small
number
of
trees
(five)
per
treatment.
In
1996,
we
used
only
the
three
putrescine
concentra-
tions
that
were
effective
in
1995.
In
addition,
we
determined
the
effect
of
three
surfactants
at
the
intermediate
concentration
of
2.5.10
M
(40
ppm).
Putrescine
at
5.10
-5
,
2.5.10
and
5.10
-4
M
caused
a
similar
significant
yield
increase
of
about
50%,
with
no
effect
on
fruit
size
(Table
III).
No
significant
difference
was
found
among
the
three
surfacants.
Commercial-scale
trials
In
1997
at
Lavi
orchard
and
in
1998
at
Genosar
orchard,
40
ppm
putrescine
with
the
surfactant
Triton
X-
100
(0.025%)
was
sprayed
commercially.
In
both
years,
the
putrescine
significantly
increased
'Mauritius'
litchi
yield
-
by
102%
and
60%,
respectively,
with
no
effect
on
fruit
size
(Table
IV).
TABLE
III
Effect
of
spraying
putrescine
at
three
concentrations
and
with
three
surfactants
at
2.5
10
-4
M
(40
ppm)
at
the
beginning
of
female
bloom,
with
a
motorized
back-sprayer,
on
yield
and
fruit
weight
of
'Mauritius'
litchi.
Data
are
the
means
of
10
replicate
trees
per
treatment
(10
blocks
X
one
tree
per
block).
The
experiment
was
conducted
at
Lavi,
in
1996
Putrescine
treatments
Surfactant
Yield
Fruit
wt.
(g)
(M)
(ppm)
(kg/tree)
Increase
(%)
0 0
12.7
b
24.1
a
5.0
X
10
-5
8
Tween
20
19.3
a
52
23.8
a
(0.1%)
2.5
X
10
-4
40
Tween
20
20.2
a
59
23.6
a
(0.1%)
2.5
X
10
-4
40
Triton
X-100
18.9
a
49
24.0
a
(0.025%)
2.5
X
10
-4
40
Shatah
90
21.0
a
65
24.3
a
(0.025%)
5.0
X
10
-4
80
Tween
20
18.5
a
46
23.8
a
(0.1%)
Results
within
a
column
followed
by
different
letters
differ
significantly
by
Duncan's
multiple
range
test,
P
=
0.05.
614
Putrescine
and
litchi
yield
TABLE
1V
Effect
of
commercial spraying
(with
a
1000-1
Spidet
blower
sprayer)
with
40
ppm
putrescine
on
yield
and
fruit
weight
of
8-year-old
trees
in
two
`Mauritius'
litchi
orchards.
Data
are
the
means
of
200
trees
(four
blocks
X
50
trees)
per
treatment
Yield
Treatment
(tonne/ha)
Increase
(%)
Fruit
wt.
(g)
Lavi
1997
Control
4.1
b
-
22.6
a
Putrescine
83
a
102
22.8
a
Genosar
1998
Control
7.2
b
23.0
a
Putrescine
11.5
a
60
23.3
a
Results
within
a
column
followed
by
different
letters
differ
significantly
by
Duncan's
multiple
range
test,
P
=
0.05.
DISCUSSION
Putrescine,
applied
to
inflorescences
and
whole
trees
at
the
beginning
of
female
bloom,
significantly
increased
`Mauritius'
yield
(Tables
I,
III,
IV).
Mitra
and
Sanyal
(1990)
found
a
similar
significant
increase
after
spraying
inflorescences
of
'Bombay'
twice,
"before
anthesis
and
into
open
flowers".
However,
they
found
that
fruit
size
and
weight
decrease
after
treatment
with
putrescine.
In
contrast,
in
our
trials
(Tables
I-IV),
no
effect
of
putrescine
on
fruit
weight
was
discerned.
The
different
responses
may
be
related
to
specific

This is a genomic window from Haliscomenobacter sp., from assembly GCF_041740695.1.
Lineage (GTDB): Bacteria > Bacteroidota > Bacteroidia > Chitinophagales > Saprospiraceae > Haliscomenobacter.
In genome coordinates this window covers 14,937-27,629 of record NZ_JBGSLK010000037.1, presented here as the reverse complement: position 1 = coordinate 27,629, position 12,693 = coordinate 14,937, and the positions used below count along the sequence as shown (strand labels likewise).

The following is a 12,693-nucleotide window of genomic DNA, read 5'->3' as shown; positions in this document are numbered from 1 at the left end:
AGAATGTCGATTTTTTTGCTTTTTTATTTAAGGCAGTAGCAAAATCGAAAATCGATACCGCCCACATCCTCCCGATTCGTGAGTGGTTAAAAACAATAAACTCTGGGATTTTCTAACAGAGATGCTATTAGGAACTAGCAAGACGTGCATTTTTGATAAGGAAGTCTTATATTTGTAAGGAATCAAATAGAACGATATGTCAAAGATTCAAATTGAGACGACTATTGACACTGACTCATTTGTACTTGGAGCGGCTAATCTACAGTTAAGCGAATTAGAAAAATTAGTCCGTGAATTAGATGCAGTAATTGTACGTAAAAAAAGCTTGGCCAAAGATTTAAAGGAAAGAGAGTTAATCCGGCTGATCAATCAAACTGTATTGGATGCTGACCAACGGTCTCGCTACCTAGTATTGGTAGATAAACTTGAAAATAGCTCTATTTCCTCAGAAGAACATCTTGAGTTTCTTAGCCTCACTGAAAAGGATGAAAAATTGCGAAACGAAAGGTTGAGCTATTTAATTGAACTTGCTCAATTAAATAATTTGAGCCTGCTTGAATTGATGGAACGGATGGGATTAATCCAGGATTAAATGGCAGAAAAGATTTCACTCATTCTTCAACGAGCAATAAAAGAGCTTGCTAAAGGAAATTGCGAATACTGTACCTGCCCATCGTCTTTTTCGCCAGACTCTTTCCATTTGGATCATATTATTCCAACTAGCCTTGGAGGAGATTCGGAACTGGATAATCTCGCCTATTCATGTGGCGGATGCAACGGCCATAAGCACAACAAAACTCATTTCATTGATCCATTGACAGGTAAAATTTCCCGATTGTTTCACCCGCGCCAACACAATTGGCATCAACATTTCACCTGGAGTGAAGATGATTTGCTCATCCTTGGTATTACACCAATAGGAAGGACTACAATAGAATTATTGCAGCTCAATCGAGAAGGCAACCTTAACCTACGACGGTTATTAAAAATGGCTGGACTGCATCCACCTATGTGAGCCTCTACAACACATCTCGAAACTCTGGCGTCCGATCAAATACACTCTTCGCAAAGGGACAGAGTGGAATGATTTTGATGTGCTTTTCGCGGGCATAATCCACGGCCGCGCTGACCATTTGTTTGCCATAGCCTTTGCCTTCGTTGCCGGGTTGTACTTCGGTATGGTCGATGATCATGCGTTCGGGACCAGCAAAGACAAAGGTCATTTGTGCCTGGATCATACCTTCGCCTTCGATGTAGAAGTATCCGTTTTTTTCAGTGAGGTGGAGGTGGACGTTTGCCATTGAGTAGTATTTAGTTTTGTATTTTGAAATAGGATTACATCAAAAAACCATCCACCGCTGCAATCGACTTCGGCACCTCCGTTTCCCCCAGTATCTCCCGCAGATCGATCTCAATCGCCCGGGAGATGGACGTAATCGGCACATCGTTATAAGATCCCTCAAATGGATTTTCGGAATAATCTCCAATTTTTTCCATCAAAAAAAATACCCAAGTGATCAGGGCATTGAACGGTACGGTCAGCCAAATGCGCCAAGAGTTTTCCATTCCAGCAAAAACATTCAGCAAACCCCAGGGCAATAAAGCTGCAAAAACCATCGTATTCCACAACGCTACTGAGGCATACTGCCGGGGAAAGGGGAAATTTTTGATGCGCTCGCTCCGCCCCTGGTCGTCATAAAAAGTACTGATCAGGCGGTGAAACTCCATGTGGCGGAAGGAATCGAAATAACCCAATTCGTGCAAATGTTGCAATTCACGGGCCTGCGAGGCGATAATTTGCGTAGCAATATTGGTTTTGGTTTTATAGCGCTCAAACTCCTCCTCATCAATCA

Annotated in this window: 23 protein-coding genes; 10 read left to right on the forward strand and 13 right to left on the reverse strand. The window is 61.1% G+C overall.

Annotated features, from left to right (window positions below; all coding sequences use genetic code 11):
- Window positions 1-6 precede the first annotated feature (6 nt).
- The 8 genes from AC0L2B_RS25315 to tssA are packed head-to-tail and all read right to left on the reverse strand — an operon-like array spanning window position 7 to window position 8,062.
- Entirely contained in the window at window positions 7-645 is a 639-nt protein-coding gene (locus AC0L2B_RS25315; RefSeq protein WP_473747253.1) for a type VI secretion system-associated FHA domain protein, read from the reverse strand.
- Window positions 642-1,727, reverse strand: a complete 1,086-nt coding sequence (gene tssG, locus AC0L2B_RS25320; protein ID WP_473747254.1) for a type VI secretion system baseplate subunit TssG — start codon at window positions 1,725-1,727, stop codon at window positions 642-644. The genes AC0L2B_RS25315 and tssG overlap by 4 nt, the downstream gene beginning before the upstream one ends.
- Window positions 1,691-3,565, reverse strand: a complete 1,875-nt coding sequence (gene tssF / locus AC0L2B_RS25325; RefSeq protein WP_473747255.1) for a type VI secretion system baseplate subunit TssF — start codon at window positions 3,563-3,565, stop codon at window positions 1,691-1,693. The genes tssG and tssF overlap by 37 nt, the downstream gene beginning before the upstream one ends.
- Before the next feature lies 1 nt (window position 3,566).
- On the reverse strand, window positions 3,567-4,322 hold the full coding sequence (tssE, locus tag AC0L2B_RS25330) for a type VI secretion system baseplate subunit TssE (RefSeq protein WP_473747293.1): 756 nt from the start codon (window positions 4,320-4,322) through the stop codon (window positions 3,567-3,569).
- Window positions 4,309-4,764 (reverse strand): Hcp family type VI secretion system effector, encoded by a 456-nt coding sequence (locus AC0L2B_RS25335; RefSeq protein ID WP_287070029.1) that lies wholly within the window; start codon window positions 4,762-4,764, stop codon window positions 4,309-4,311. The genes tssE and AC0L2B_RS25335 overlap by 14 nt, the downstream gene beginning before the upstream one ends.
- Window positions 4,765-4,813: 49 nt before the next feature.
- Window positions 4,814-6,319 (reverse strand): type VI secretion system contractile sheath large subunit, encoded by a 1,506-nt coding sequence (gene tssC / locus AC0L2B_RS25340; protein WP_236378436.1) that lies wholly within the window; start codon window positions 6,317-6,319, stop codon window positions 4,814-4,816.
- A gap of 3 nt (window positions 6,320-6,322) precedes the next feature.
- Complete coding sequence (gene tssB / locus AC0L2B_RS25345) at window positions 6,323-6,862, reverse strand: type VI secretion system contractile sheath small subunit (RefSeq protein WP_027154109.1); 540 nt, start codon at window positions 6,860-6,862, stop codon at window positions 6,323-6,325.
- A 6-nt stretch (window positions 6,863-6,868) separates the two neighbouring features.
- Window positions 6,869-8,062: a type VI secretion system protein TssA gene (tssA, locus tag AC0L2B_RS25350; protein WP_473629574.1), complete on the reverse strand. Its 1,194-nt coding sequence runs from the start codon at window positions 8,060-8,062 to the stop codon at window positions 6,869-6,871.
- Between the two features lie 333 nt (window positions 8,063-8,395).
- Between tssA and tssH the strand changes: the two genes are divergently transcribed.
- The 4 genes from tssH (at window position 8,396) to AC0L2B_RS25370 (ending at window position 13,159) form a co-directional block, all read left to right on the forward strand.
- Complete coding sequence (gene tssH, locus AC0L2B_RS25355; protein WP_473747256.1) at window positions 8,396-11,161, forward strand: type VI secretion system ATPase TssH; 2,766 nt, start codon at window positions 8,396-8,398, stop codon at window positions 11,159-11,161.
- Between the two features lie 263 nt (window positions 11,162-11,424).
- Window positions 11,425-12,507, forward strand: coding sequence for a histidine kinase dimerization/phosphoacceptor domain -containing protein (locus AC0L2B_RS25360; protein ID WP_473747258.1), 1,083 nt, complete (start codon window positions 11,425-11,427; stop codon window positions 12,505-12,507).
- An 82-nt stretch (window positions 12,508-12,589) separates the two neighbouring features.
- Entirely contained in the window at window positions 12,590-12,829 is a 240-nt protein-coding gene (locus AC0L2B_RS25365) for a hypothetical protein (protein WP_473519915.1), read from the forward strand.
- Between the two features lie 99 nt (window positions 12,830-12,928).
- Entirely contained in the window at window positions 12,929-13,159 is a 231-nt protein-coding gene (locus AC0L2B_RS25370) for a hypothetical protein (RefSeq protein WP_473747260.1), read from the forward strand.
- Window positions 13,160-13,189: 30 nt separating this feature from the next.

cultivar
suscept-
ibility
and/or
to
the
extra
spraying
in
their
work
with
the
very
high
surfactant
concentrations
of
0.5
to
1%.
The
consistent
positive
effect
of
putrescine
found
in
our
trials
justifies
further
research
to
determine
the
optimal
putrescine
concentration
(apparently
between
8
and
40
ppm)
in
'Mauritius'
and
other
litchi
cultivars,
and
the
effects
of
other
polyamines
(Singh
and
Singh,
1995).
In
all
our
trials,
2,4,5-TP
was
sprayed
about
five
weeks
after
peak
female
bloom
to
reduce
the
second
wave
of
fruitlet
drop
(Stem
et
al.,
1995).
Thus,
we
can
tentatively
conclude
that
putrescine
improved
the
set
of
normal
fruitlets
and
may
also
have
decreased
fruitlet
drop
during
the
massive
drop
occurring
in
the
first
month
(Stem
et
al.,
1995).
The
positive
effect
of
putrescine
on
fruit
set
may
be
attributed
to
its
positive
effect
on
the
fertilization
process.
Polyamines
are
known
to
inhibit
ethylene
biosynthesis
(Apelbaum
et
al.,
1981;
Kushad
et
al.,
1988;
Tiburcio
et
al.,
1993)
and
in
this
way
retard
pistil
senescence
(Nichols
et
al.,
1983;
Faust
and
Wang,
1992;
Stead,
1992;
Lindstrom
et
al.,
1999).
The
litchi
pistil
retains
its
viability
for
about
5
d
(Stem
et
al.,
1997b).
`Mauritius'
is
the
first
cultivar
to
flower
in
the
commercial
orchards
of
Israel.
Hence,
it
depends
for
pollination
mainly
on
pollen
produced
by
M
1
and
M2
`Mauritius'
flowers
and
M
1
'Floridian'
flowers
(Stem
and
Gazit,
1996).
The
M
1
'Mauritius'
bloom
overlaps
some-
what
with
the
beginning
of
the
female
bloom.
At
that
stage,
female
flowers
are
not
fully
mature
(Stem
et
al.,
1997b)
and
in
addition,
the
viability
of
'Mauritius'
M
1
pollen
is
quite
low
(Stem
and
Gazit,
1998).
Thus,
effective
pollination
occurs
mainly
at
the
end
of
the
female
bloom.
Prolonging
pistil
viability
would
result
in
a
much
longer
effective
pollination
period.
We
suggest
that
this
is
the
main
mechanism
by
which
putrescine
improves
fruit
set.